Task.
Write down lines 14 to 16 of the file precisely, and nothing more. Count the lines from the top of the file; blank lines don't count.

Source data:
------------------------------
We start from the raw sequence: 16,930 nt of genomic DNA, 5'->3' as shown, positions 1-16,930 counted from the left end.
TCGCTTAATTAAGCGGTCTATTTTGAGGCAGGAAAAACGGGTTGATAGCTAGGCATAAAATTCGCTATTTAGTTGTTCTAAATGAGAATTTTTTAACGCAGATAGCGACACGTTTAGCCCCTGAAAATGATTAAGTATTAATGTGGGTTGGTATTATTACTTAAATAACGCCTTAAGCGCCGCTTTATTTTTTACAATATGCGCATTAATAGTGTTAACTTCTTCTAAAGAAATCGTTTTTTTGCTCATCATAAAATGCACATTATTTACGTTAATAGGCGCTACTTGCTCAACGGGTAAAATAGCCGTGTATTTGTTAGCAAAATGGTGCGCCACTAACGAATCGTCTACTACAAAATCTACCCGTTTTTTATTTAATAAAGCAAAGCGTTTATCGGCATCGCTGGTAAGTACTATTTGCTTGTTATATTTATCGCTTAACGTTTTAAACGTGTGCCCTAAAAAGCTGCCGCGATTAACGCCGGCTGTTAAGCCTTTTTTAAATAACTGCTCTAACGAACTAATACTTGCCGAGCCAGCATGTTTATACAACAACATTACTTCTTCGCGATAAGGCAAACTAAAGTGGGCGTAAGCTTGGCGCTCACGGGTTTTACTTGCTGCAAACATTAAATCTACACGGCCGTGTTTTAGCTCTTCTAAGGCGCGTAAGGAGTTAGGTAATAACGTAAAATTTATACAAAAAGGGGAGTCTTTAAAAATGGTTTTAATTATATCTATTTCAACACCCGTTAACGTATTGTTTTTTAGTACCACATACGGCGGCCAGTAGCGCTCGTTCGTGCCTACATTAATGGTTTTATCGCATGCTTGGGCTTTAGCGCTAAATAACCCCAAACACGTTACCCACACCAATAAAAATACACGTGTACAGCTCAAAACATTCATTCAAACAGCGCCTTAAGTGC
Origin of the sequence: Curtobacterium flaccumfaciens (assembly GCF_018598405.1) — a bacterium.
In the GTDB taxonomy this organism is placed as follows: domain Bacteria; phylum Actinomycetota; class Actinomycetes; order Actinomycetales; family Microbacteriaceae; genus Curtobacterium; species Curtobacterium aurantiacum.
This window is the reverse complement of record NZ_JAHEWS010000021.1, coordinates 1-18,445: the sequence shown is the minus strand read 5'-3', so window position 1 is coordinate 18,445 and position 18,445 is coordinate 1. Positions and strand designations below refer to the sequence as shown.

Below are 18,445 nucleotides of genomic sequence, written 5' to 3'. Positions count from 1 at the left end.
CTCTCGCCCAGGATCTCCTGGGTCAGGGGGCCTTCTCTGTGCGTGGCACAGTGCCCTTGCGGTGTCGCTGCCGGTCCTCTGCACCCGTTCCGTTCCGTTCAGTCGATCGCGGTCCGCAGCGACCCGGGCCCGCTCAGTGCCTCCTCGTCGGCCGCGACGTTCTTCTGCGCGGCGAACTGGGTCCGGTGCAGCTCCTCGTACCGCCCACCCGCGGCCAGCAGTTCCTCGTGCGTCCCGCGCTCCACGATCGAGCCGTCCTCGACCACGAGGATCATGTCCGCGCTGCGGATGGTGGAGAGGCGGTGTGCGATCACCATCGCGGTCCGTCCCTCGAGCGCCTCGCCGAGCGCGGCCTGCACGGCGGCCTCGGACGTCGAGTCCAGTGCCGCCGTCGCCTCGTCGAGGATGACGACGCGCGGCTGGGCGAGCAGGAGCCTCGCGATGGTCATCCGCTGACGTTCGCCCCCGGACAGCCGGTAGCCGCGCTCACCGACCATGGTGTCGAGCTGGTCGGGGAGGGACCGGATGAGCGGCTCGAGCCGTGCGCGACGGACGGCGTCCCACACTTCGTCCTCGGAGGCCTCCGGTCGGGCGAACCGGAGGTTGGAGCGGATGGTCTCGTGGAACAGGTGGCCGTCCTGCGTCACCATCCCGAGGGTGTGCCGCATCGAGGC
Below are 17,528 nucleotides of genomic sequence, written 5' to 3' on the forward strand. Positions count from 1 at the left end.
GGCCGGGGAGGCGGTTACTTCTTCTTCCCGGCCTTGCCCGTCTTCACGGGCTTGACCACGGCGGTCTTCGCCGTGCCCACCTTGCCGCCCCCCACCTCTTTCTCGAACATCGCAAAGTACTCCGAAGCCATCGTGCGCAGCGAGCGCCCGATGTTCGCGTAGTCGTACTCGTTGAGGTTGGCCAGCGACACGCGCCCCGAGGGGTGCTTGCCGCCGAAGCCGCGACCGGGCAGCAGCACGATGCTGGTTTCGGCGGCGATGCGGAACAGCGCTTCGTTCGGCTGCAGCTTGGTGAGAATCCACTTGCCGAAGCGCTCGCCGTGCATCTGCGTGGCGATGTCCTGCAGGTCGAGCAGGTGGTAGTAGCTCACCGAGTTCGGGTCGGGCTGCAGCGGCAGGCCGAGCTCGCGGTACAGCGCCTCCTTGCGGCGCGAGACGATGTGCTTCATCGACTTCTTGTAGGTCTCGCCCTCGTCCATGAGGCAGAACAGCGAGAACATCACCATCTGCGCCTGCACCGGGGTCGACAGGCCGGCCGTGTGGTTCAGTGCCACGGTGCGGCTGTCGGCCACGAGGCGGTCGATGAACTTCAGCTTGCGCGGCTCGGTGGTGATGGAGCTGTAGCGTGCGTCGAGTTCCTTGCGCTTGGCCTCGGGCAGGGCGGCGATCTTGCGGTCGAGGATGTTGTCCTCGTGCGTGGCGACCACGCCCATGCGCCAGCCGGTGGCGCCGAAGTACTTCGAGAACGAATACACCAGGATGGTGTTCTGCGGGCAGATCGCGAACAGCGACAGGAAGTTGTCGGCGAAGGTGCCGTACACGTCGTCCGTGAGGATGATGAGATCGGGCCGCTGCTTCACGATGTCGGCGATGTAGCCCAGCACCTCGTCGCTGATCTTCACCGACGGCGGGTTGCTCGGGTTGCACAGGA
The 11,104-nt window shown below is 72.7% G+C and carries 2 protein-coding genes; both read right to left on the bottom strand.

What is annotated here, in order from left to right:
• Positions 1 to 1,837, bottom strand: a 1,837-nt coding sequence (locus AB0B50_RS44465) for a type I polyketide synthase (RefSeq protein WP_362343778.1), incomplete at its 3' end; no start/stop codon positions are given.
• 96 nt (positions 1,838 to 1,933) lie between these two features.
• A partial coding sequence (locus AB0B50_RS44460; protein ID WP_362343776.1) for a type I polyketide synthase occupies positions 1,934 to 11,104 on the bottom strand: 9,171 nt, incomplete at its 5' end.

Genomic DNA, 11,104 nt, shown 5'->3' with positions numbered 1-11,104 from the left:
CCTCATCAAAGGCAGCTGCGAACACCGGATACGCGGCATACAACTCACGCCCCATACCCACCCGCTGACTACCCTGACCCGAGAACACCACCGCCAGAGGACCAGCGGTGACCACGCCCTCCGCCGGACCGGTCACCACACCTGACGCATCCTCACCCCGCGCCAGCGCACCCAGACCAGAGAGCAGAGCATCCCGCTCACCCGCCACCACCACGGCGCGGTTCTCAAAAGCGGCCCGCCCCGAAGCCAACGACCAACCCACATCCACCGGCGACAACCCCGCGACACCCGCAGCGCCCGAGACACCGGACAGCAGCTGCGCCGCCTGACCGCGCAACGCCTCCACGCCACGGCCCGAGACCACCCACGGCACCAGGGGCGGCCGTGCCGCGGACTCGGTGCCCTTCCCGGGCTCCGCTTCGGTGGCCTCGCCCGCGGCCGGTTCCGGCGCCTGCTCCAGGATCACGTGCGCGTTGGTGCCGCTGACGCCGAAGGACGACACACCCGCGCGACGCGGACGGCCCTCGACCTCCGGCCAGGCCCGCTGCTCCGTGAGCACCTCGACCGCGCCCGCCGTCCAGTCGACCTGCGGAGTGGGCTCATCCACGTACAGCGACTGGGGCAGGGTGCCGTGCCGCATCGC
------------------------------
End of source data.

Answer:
• A partial coding sequence (locus AB0B50_RS44460; protein ID WP_362343776.1) for a type I polyketide synthase occupies positions 1,934 to 11,104 on the bottom strand: 9,171 nt, incomplete at its 5' end.

Genomic DNA, 11,104 nt, shown 5'->3' with positions numbered 1-11,104 from the left:
CCTCATCAAAGGCAGCTGCGAACACCGGATACGCGGCATACAACTCACGCCCCATACCCACCCGCTGACTACCCTGACCCGAGAACACCACCGCCAGAGGACCAGCGGTGACCACGCCCTCCGCCGGACCGGTCACCACACCTGACGCATCCTCACCCCGCGCCAGCGCACCCAGACCAGAGAGCAGAGCATCCCGCTCACCCGCCACCACCACGGCGCGGTTCTCAAAAGCGGCCCGCCCCGAAGCCAACGACCAACCCACATCCACCGGCGACAACCCCGCGACACCCGCAGCGCCCGAGACACCGGACAGCAGCTGCGCCGCCTGACCGCGCAACGCCTCCACGCCACGGCCCGAGACCACCCACGGCACCAGGGGCGGCCGTGCCGCGGACTCGGTGCCCTTCCCGGGCTCCGCTTCGGTGGCCTCGCCCGCGGCCGGTTCCGGCGCCTGCTCCAGGATCACGTGCGCGTTGGTGCCGCTGACGCCGAAGGACGACACACCCGCGCGACGCGGACGGCCCTCGACCTCCGGCCAGGCCCGCTGCTCCGTGAGCACCTCGACCGCGCCCGCCGTCCAGTCGACCTGCGGAGTGGGCTCATCCACGTACAGCGACTGGGGCAGGGTGCCGTGCCGCATCGC